Scott Walker Stumps in Atlanta

June 2, 2015

Calling himself a new fresh face who is someone from outside Washington, Wisconsin Governor and likely presidential candidate Scott Walker visited Atlanta on Monday and addressed about 150 people ranging from elected officials to Republican party regulars who were interested in hearing his ideas for running the country.

Governor Walker began his speech by recalling his history in politics from the time he was elected Chief Executive in Milwaukee County, to facing three elections over the period of four years for Governor of Wisconsin. After his election in 2010, he faced protests at the statehouse and a recall election following his decision to make Wisconsin the 25th right to work state. He won the recall, and was re-elected as governor, he claimed, because he took power out of the hands of big government and special interests, and put it in the hands of hardworking taxpayers and job creators.

Before moving on to talk about what he sees as the challenges for the next president, Walker bragged on his accomplishments in the Badger State, including creating a budget surplus, expanding educational opportunities with charter and home schooling, expanding concealed carry laws, and defunding Planned Parenthood. He pointed out that he was able to earn the votes of differing types of Republicans, from the establishment to the Tea Party, and said,

If we can do common sense reforms in a place like Wisconsin, where there are more Democrats than Republicans and where a Republican hasn’t carried the state for President since 1984, there’s no doubt we can do it anywhere in the country if we have the right focus, the right attention, and the right leadership. … I see, not just in my state, but in state after state around this country that when you put conservative Republican reformite leaders in charge in the legislative and executive branches of our government, certainly at the state level, we’ve shown what a difference that can make.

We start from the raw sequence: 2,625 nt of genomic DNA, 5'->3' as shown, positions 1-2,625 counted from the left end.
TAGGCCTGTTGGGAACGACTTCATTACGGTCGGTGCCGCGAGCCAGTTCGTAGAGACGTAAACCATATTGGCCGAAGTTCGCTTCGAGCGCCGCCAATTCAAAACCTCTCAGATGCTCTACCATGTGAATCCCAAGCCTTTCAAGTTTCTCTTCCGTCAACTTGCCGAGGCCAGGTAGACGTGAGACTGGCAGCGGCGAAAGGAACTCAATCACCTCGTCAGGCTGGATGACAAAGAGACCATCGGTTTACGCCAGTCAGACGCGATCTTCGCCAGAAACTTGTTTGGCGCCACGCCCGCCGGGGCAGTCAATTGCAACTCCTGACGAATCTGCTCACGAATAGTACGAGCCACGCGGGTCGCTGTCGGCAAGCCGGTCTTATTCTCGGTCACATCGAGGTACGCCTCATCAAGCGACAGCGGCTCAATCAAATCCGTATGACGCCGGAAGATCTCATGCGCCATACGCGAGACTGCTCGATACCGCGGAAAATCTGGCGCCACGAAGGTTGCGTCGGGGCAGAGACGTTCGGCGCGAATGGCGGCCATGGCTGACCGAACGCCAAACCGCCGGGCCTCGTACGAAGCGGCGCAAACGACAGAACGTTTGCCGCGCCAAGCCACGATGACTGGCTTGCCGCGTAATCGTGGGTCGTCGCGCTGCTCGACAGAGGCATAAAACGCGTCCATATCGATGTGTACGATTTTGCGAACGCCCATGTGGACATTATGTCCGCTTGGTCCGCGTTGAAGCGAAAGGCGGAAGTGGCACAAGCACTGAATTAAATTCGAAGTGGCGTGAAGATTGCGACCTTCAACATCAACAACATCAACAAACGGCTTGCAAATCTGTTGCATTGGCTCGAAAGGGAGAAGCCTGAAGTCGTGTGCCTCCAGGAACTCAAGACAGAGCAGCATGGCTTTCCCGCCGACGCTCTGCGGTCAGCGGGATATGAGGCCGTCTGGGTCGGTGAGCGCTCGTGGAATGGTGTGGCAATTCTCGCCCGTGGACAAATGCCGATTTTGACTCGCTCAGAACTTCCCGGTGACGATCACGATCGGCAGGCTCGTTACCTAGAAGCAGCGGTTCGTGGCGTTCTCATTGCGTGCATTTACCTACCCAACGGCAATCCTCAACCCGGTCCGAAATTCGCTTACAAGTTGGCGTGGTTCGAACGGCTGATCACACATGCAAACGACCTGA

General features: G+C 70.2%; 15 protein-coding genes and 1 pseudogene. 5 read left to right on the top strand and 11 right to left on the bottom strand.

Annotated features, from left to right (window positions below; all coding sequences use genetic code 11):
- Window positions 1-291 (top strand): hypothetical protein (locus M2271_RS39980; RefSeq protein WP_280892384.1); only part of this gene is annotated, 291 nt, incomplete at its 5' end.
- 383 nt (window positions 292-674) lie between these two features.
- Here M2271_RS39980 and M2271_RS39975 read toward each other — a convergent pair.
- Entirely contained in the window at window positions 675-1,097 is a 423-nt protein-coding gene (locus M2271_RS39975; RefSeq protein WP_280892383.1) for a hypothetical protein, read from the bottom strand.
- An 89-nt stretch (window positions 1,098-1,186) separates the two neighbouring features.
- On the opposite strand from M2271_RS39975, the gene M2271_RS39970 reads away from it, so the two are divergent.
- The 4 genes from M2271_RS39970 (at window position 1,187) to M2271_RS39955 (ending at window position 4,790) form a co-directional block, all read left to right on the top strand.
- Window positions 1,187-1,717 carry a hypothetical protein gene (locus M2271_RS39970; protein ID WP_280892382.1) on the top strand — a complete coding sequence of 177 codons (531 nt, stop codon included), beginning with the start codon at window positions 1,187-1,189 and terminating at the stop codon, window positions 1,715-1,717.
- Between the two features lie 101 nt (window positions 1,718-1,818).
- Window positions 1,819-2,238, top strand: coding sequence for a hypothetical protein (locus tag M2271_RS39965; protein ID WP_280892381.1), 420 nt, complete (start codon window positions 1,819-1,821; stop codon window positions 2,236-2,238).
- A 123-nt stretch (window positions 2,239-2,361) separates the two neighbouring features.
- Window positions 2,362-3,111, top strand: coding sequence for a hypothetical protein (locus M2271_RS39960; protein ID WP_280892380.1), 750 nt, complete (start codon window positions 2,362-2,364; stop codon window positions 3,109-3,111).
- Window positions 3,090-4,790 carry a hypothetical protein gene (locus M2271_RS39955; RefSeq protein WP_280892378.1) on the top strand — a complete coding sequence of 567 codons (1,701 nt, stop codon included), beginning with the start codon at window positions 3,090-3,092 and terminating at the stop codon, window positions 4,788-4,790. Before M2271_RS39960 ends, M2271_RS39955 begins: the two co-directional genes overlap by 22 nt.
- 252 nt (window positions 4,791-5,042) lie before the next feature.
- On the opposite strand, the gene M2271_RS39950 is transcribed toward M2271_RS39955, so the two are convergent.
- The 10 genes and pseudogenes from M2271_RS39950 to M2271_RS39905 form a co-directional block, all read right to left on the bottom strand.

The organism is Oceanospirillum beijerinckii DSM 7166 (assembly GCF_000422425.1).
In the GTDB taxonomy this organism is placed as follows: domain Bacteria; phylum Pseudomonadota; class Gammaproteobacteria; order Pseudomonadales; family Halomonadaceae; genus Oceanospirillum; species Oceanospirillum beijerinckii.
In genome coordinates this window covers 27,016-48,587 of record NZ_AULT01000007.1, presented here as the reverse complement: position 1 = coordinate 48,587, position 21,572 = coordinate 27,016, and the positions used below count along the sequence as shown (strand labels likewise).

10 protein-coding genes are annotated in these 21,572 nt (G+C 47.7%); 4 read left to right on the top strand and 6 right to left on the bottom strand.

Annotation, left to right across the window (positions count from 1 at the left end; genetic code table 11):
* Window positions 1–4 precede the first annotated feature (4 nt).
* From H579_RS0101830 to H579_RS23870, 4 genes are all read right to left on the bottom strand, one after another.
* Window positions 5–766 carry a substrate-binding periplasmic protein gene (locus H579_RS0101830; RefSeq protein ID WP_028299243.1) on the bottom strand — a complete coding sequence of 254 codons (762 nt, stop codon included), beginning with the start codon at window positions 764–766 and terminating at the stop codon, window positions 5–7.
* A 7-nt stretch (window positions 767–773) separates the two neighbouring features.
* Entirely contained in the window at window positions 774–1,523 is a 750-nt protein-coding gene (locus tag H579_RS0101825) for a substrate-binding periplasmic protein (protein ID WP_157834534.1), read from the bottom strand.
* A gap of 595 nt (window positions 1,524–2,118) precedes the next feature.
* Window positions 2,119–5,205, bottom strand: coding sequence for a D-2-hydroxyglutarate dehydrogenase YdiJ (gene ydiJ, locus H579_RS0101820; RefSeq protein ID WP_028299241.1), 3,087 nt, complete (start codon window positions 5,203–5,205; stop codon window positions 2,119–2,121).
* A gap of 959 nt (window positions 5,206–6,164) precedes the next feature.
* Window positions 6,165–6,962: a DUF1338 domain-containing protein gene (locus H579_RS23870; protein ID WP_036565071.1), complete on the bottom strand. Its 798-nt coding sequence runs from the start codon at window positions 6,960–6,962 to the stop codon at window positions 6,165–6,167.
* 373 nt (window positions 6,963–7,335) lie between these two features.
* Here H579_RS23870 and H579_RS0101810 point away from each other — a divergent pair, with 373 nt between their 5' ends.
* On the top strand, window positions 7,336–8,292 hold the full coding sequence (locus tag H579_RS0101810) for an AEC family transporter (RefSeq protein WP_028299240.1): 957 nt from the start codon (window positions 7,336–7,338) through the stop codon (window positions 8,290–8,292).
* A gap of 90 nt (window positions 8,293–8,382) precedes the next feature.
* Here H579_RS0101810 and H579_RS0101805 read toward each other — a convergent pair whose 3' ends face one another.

Walker then proceeded to talk about three reasons why conservative leadership can make a difference in Washington.

He cited the need for growth, and how real growth isn’t what happens in Washington, but instead is what happens in cities and counties when government gets out of the way. In addition to citing longtime GOP goals such as lower taxes, reduced regulations, repealing Obamacare, and creating an “all of the above” energy policy, he stressed the importance of doing things to strengthen two parent American families, including eliminating the marriage penalty and getting rid of the disincentives to be married created by public assistance programs.

Walker called for government reform, saying that Democrats see success based on how many are dependent on government, while the rest of America takes the opposite viewpoint. He spoke of the dignity born of work, recalling his experience working at local restaurants. Saying that prosperity and freedom come from giving people the opportunity to control their own lives and destinies, Walker said, “If you work hard and play by the rules, you can do and be anything you want in America.”

The third reason for advancing conservative leadership for America is crouched in the concept of safety, his term for national security. Claiming that the Obama-Clinton foreign policy doctrine consists of drawing a line in the sand and letting people cross it, he stated that the United States need a Commander in Chief who will declare radical Islam is a threat to all. And in a statement that drew a standing ovation from the crowd, he declared that the U.S. needs to acknowledge that Israel is an ally, and that we need to start treating it as such.

While Governor Walker is not yet an official candidate for President, he expects to make a decision and announcement later this month, after completing work on Wisconsin’s biennial budget. And, if he decides to run, it won’t be for a book deal or to gain recognition. Instead, he said, his decision will be for the next generation, including his sons Matt and Alex.

Twice in his address, he pointed out that in addition to wanting a good career or to start a business, Americans want their children to have a better life than they have, and to have their kids inherit a better America than what was given to them. It appears that that consideration, which kept him going when 100.000 people were protesting outside the Wisconsin state house, will be the prime factor in his possible presidential run.

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